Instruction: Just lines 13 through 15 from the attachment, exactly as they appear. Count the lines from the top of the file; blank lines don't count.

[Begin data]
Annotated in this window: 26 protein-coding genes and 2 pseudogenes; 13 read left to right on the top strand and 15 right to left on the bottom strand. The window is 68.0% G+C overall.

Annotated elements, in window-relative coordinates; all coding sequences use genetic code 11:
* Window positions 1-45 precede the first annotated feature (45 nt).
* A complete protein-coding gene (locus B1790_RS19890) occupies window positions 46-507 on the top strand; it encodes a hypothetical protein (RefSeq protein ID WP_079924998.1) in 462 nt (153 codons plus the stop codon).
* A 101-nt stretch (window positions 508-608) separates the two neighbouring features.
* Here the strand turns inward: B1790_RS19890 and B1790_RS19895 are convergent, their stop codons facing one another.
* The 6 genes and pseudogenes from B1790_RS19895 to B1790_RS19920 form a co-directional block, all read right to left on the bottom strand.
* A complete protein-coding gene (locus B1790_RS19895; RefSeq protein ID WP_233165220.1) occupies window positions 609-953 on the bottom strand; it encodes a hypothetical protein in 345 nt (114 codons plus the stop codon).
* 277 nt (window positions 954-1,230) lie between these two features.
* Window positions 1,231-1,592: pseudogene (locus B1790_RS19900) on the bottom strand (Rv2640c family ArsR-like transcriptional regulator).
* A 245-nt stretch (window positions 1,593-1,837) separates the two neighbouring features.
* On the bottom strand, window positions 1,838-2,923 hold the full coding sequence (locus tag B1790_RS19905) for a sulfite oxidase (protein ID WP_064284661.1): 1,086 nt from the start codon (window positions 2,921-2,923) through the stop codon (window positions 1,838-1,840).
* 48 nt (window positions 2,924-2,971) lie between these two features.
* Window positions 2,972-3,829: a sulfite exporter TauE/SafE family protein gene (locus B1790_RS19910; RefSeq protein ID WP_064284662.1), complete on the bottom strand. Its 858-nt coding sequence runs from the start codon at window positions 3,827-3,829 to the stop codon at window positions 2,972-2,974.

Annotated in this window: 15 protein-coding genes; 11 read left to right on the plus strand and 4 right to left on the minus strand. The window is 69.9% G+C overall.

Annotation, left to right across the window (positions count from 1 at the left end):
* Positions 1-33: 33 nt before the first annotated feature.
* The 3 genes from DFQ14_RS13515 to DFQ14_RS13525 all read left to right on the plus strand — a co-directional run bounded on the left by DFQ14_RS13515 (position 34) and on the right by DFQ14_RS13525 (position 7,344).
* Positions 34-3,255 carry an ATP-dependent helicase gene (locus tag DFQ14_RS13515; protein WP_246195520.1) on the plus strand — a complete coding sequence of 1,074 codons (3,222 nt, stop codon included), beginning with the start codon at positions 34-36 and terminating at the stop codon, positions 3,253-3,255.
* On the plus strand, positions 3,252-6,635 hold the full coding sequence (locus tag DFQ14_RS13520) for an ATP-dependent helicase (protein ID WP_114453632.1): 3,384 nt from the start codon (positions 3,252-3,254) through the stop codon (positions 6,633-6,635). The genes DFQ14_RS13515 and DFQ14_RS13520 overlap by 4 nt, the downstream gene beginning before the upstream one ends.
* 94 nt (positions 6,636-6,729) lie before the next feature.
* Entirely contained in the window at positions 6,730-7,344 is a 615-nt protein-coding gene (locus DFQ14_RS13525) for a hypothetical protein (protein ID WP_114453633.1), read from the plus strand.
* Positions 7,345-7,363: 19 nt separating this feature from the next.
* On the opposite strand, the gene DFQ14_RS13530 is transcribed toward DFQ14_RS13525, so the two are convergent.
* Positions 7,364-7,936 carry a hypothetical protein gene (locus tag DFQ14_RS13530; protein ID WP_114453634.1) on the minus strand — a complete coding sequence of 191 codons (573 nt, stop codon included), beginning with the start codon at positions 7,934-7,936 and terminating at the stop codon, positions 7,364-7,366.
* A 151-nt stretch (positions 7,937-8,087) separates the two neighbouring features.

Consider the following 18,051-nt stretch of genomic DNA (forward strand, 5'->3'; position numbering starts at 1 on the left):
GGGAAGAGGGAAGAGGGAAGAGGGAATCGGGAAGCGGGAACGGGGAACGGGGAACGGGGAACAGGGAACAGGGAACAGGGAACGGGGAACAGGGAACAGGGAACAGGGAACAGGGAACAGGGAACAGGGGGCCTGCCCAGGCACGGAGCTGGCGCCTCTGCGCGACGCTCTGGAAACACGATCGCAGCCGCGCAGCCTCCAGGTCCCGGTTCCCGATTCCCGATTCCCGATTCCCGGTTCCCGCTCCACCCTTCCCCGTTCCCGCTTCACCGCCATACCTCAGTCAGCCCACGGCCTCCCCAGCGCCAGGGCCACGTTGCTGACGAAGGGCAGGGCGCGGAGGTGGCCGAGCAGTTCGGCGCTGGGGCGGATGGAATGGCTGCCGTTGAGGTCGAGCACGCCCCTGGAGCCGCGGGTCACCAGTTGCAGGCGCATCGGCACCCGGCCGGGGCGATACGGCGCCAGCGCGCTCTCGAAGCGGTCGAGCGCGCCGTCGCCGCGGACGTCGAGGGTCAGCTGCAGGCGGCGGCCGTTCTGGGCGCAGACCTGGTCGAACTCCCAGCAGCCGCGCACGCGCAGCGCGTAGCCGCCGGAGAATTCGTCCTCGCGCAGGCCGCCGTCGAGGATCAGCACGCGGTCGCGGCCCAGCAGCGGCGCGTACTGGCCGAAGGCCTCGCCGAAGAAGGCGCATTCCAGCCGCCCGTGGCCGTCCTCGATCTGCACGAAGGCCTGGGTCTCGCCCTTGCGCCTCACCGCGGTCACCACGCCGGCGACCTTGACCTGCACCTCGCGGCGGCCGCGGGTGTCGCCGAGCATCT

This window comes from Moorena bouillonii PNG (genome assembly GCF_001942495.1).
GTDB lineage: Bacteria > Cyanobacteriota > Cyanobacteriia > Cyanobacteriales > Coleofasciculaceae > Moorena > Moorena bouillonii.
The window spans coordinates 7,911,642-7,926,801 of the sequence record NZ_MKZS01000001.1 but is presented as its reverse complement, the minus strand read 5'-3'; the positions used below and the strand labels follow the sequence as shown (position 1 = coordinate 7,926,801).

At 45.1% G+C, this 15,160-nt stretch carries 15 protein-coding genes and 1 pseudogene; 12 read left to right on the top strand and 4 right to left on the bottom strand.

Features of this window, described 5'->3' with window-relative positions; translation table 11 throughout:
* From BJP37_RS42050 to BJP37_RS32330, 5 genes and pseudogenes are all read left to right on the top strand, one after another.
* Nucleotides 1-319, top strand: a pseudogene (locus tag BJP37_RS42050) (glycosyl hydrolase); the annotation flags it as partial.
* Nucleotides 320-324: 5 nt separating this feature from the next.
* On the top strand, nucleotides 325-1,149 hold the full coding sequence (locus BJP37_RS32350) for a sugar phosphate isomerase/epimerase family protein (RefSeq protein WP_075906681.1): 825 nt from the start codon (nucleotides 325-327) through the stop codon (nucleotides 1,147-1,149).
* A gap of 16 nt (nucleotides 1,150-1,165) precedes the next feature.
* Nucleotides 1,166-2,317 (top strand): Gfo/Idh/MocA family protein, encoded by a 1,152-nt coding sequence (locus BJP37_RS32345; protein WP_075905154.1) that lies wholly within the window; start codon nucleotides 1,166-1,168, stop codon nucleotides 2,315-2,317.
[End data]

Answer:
* 48 nt (window positions 2,924-2,971) lie between these two features.
* Window positions 2,972-3,829: a sulfite exporter TauE/SafE family protein gene (locus B1790_RS19910; RefSeq protein ID WP_064284662.1), complete on the bottom strand. Its 858-nt coding sequence runs from the start codon at window positions 3,827-3,829 to the stop codon at window positions 2,972-2,974.

Annotated in this window: 15 protein-coding genes; 11 read left to right on the plus strand and 4 right to left on the minus strand. The window is 69.9% G+C overall.